The Obama administration’s “pivot” to Asia is faltering and causing diplomatic uncertainty and confusion in Asian capitals.  Vice President Joe BidenJoseph (Joe) Robinette BidenThe Hill's 12:30 Report Pence talks regularly to Biden, Cheney: report Biden moving toward 2020 presidential run: report MORE should use his upcoming visit to Beijing, Seoul, and Tokyo in early December to better explain the U.S. strategic and future-oriented vision for peace and prosperity in Asia.

Every country in Asia wants to have a strong relationship with Washington.  The U.S. is the major trading partner for many Asian countries and a critical political power.  However, the same is true for China.  No Asian capital can ignore the economic and political power of this rising power.

The U.S. pivot strategy is causing confusion instead of clarity because it ignores the depths of China’s relationships in the region and the memories of Japanese wartime aggression.  In contrast to its origin as a multidimensional strategic initiative, the pivot now seems to be a unilateral, “one size fits all” approach to multiple countries in a region with complex trade, cultural and political histories.

Although the Obama administration says the pivot is a political and economic focus on the fastest growing region of the world, its actions only show military hedging against a rising China.

For example, during U.S. Defense Secretary Hagel’s recent visit to Tokyo, he expressed support for the collective self-defense and “normalization” of Japan’s military.  This prompted immediate and serious concerns from South Korea and China.  In response, China revealed its fleet of nuclear submarines for the first time in more than four decades and South Koreans have expressed their disapproval.  Japan pointed to China’s show of military force as the justification for transforming and upgrading U.S.-Japan defense cooperation.  The U.S. fell into this predictable and avoidable political trap.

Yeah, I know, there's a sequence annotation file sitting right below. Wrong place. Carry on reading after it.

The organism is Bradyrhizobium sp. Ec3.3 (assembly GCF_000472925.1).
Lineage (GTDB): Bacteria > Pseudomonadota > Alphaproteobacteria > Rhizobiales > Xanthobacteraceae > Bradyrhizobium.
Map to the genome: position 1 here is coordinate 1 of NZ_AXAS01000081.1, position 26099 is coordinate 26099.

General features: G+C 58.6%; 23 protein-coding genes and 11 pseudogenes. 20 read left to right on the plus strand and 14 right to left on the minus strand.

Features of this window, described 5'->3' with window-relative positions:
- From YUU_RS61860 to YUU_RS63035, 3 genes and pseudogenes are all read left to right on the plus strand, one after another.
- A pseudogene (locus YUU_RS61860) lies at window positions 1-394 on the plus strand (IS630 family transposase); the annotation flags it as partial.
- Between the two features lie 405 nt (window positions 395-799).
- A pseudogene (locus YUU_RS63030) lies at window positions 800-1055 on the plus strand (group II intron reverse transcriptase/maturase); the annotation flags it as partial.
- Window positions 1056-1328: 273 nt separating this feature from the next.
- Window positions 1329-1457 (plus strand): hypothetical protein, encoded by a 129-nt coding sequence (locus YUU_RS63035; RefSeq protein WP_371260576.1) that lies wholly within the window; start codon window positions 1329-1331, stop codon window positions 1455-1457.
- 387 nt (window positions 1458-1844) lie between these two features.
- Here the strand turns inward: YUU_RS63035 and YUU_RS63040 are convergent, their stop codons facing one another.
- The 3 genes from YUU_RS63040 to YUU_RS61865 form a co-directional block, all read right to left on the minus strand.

A more subtle and patient U.S. approach would work better.  Instead of wielding its hard power, the U.S. needs to lead with a quiet but bold strategy that incorporates the views of affected allies in the region.  In this respect, U.S. leaders should have a better understanding of how Asian leaders differently view U.S. leadership in the region.  This effort would lead the U.S. pivot to Asia to get the hearts and minds of Asian allies and partners.

The Obama administration needs to work closely with its allies and partners to develop this strategy collaboratively.  If asked, allies such as South Korea would prefer a strategy for constructive and transparent partnership with China. 

Vice President Biden should take time during his visit to understand the shortcomings of the pivot and listen to Asian allies about realistic solutions.  With continuing budget problems, Washington should explore a more effective and realistic plan for articulating its commitments in Asia.  Since there are serious domestic concerns in the U.S. regarding economic recovery and bitter party politics, Washington is not in the best position to make balanced, timely, and effective decisions concerning Asia.

Park is a professional staff member of Representative Jinha Hwang on the Foreign Affairs & Unification Committee of the South Korean National Assembly